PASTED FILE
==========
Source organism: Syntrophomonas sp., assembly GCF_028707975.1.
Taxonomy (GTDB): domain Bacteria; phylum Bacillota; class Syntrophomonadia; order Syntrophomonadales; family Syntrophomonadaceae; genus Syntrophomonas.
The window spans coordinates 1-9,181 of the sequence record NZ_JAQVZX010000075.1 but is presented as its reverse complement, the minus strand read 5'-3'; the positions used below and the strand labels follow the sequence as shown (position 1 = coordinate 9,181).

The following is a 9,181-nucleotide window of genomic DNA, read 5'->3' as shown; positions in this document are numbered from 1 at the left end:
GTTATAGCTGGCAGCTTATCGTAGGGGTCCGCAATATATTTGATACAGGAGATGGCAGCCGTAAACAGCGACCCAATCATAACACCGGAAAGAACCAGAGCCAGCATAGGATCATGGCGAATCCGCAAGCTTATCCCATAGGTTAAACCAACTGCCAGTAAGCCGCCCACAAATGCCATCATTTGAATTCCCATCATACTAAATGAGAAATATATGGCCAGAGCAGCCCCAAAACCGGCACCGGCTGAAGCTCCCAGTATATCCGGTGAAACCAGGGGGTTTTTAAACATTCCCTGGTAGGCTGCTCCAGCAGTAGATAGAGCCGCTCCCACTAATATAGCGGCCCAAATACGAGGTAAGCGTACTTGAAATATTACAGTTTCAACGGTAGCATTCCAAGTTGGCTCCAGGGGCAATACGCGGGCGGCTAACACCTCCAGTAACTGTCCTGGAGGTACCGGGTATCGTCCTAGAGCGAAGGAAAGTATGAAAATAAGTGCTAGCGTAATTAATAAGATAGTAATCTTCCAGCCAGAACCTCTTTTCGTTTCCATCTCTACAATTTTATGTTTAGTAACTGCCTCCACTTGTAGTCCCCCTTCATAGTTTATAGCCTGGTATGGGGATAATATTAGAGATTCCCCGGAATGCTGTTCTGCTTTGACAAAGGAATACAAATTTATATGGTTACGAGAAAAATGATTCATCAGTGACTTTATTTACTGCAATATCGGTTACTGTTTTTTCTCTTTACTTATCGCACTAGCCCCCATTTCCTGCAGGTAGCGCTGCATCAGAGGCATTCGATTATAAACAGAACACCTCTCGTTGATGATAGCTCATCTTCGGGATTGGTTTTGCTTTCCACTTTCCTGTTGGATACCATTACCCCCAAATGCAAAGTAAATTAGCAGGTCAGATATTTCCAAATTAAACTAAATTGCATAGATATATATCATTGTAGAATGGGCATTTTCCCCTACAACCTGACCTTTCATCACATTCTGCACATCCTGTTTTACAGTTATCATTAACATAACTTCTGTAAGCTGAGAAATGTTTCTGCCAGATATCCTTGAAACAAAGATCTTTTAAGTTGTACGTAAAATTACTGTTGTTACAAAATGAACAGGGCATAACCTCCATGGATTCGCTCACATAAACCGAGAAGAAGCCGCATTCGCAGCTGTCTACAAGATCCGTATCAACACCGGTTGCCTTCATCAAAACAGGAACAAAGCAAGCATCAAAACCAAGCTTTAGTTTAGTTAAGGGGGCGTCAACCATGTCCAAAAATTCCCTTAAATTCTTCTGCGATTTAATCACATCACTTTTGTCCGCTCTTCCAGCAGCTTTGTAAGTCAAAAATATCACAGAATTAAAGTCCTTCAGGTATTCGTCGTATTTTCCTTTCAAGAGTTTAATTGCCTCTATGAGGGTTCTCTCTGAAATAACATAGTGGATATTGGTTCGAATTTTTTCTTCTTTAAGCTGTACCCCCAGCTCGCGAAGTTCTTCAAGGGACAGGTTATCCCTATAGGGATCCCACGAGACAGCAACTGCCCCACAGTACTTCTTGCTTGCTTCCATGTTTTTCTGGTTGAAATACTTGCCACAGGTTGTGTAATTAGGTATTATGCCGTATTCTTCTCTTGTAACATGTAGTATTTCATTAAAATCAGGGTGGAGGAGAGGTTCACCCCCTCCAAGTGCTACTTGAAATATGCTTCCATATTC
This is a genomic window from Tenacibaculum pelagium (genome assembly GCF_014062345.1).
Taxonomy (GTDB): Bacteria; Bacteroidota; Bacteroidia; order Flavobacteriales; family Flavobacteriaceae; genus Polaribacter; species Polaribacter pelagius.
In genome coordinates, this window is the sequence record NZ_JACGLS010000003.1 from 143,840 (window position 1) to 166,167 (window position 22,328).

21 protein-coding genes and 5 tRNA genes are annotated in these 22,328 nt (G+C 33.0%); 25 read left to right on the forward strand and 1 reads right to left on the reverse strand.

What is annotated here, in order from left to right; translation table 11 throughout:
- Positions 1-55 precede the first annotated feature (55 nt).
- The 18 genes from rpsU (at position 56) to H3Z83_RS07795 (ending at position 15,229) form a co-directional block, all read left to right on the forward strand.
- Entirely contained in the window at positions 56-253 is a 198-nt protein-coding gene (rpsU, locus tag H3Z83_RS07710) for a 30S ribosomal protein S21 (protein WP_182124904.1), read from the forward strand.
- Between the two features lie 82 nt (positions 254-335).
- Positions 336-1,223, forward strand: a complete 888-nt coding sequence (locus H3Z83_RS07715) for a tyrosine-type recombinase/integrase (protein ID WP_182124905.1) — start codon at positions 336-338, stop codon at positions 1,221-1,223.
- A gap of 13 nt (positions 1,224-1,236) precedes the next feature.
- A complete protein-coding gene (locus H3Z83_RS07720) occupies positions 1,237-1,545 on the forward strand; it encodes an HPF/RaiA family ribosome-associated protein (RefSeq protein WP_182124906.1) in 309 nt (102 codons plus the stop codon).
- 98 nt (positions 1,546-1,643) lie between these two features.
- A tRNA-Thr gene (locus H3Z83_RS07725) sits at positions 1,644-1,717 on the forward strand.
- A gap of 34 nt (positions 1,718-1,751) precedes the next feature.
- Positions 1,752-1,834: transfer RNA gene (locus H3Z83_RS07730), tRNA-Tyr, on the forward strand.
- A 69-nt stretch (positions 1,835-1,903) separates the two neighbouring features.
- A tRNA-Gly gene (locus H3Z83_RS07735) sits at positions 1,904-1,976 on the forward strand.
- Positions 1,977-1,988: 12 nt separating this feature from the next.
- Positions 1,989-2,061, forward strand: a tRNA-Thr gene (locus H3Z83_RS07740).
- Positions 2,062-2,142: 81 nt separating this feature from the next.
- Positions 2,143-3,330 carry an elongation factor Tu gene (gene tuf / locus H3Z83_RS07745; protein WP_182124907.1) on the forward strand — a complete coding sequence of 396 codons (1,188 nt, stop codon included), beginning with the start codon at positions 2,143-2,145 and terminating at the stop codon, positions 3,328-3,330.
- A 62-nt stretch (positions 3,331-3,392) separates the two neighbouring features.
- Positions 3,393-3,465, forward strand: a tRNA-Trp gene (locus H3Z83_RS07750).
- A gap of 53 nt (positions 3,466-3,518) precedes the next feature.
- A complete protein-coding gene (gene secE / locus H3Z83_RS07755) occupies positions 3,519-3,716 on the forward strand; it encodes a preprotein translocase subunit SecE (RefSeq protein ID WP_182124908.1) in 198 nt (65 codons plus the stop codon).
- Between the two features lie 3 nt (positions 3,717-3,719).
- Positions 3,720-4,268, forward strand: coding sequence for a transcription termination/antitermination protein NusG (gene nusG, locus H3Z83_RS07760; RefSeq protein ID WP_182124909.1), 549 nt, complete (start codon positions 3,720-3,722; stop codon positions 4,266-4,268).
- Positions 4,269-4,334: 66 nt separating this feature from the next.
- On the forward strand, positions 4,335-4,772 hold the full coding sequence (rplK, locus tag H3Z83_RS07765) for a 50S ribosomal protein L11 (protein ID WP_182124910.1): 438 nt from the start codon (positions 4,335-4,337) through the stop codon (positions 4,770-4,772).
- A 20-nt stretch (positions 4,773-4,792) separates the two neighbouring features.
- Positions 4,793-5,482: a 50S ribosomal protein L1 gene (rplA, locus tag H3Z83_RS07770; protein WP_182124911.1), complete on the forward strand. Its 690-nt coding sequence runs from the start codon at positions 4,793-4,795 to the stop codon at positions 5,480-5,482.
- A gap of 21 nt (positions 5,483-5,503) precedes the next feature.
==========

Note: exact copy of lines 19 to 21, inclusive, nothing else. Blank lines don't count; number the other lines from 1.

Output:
- A tRNA-Thr gene (locus H3Z83_RS07725) sits at positions 1,644-1,717 on the forward strand.
- A gap of 34 nt (positions 1,718-1,751) precedes the next feature.
- Positions 1,752-1,834: transfer RNA gene (locus H3Z83_RS07730), tRNA-Tyr, on the forward strand.